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The plaintiffs in this case, and the lower court, have developed an intriguing way to determine “how much partisanship is too much.” That is the question that Kennedy has asked. And it is probably the wrong question.
This case follows Kennedy’s lead in presuming a need for a plaintiff in a partisan-gerrymandering case to show not merely injury, but a constitutionally cognizable burden on voters’ representational rights. This assumes that the Constitution contains a baseline substantive preference for the representation a party “should” have: a threshold number of districts that a particular party “should” win. Affirmative substantive rights are not unknown in constitutional law: Substantive-due-process doctrine is full of them. But locating a threshold of proper partisan representation in the Constitution, and not merely in political science, has been … elusive.
I suspect that Kennedy has gravitated to the “representational burden” threshold because he seeks a screening mechanism. Courts need some way to distinguish an “excessive injection of politics” from business as usual, to throw out the extremes but preserve most maps. A cognizable quantum of burden provides that separation.
There is an alternative, though (described in more detail here). When evaluating excessive politics that may underlie a redistricting map, the Supreme Court should be asking not “how much,” but “what kind.” That slight change of question provides the distinction the court has been seeking, one firmly grounded in the Constitution.
Asking “what kind” focuses on why legislators are acting. This is a familiar judicial inquiry. And it allows the Supreme Court to try to isolate state action undertaken in order to injure citizens on the basis of their partisan affiliation. Partisanship comes in a wide range of flavors; this “tribal” partisanship is among the most pernicious. And it is unlawful, no matter how big the effect.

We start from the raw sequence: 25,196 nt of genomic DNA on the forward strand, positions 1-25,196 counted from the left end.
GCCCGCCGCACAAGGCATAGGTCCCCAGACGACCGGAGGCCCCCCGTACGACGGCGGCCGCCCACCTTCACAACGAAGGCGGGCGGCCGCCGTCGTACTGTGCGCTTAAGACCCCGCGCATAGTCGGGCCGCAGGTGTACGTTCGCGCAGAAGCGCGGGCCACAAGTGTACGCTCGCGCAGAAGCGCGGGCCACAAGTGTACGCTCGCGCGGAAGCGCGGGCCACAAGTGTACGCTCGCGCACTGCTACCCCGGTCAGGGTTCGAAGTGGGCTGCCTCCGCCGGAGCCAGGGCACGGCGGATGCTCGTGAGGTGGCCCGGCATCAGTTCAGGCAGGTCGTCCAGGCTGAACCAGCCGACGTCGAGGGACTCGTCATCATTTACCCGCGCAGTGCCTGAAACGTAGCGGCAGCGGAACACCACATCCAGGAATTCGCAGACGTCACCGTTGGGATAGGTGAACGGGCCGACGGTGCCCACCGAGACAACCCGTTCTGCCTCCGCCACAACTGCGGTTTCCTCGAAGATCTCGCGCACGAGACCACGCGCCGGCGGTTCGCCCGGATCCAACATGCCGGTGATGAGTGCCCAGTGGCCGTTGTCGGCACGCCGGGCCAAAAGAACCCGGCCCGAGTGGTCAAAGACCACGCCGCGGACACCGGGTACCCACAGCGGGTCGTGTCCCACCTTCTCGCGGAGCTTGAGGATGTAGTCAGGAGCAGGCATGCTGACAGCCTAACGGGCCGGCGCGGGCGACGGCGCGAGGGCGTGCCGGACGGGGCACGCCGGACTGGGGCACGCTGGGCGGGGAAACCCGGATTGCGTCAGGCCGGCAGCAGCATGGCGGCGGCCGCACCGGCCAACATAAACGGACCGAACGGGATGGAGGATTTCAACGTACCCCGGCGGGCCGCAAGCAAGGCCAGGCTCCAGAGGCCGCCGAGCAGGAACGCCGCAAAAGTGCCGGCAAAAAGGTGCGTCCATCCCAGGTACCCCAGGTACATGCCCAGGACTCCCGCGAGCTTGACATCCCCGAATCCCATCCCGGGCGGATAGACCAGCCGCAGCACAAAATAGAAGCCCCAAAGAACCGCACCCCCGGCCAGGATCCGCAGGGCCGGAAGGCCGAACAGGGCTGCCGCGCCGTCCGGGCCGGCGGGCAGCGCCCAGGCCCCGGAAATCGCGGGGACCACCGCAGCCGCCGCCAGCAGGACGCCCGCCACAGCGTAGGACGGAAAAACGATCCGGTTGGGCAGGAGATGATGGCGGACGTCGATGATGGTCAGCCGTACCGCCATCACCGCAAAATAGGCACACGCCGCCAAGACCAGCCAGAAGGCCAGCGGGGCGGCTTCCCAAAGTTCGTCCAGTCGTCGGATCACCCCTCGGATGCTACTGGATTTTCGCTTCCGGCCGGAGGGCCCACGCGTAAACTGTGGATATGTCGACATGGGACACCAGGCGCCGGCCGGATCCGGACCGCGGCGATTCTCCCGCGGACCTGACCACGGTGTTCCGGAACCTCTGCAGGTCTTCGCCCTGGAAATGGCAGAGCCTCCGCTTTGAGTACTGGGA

The constitutional infirmity of tribal partisanship is only hard to spot because we’ve become numb to partisanship in the redistricting process. But imagine a tax that subjected Republicans to an extra payment specifically because of their party affiliation.
That tax is unlawful. Clearly unlawful. And it is unlawful no matter how high it is. A two-cent tax on being Republican is just as unlawful as a two-million-dollar tax, and it is unlawful even if it does not deter a single voter from registering as a Republican. The impact doesn’t make it unconstitutional. What makes it unconstitutional is that it’s unlawful for the state to attempt to injure voters because of their partisan preferences.
Indeed, this is not novel doctrinal ground. In 2016, the court held in Heffernan v. City of Paterson that the intent to injure a state employee based on his partisan affiliation usually amounts to constitutional harm, even with no proven burden on the exercise of First Amendment rights. In the redistricting context, Cox v. Larios, from 2004, says much the same: A small population deviation isn’t ordinarily a constitutional problem, but it’s unlawful if the deviation is driven by intent to injure based on partisan preference.
A test that really turns on motive does the work the Supreme Court wants. It separates unconstitutional partisanship from all of the other properly political choices – like which communities or county lines or roads to follow, choices that may reflect different priorities in different parts of the jurisdiction. (Those political choices are what make it impossible to “just” have computers draw the lines. Computers could create consensus tax plans, too – but only if we agreed on how to program the computers.)
That is, this test doesn’t take politics out of the process, any more than precluding a legislature from punishing voters because they’re Republicans removes the politics from tax legislation.
And particularly given all those other properly political choices, proving that a legislature acted not just despite, but “because of,” an intent to injure based on party will be hard, in all but the really extreme cases. Intent cases aren’t easy to prove. (Just look to the success rate of Batson challenges, alleging intentional discrimination in jury selection.) This is just the sort of screen the Supreme Court seeks.
A test that really turns on motive still leaves space for the efficiency gap. The efficiency gap is designed to pick out anomalies. Many of its quantitative competitors can be calibrated (or are already designed) to do the same. Identifying maps that are extreme partisan outliers is one good way to flag maps that might have been intended to wreak partisan damage – subject, of course, to rebuttal. That helps find the intent that should be at the center of partisan-gerrymandering claims. It’s just not the magic math that “solves” the problem.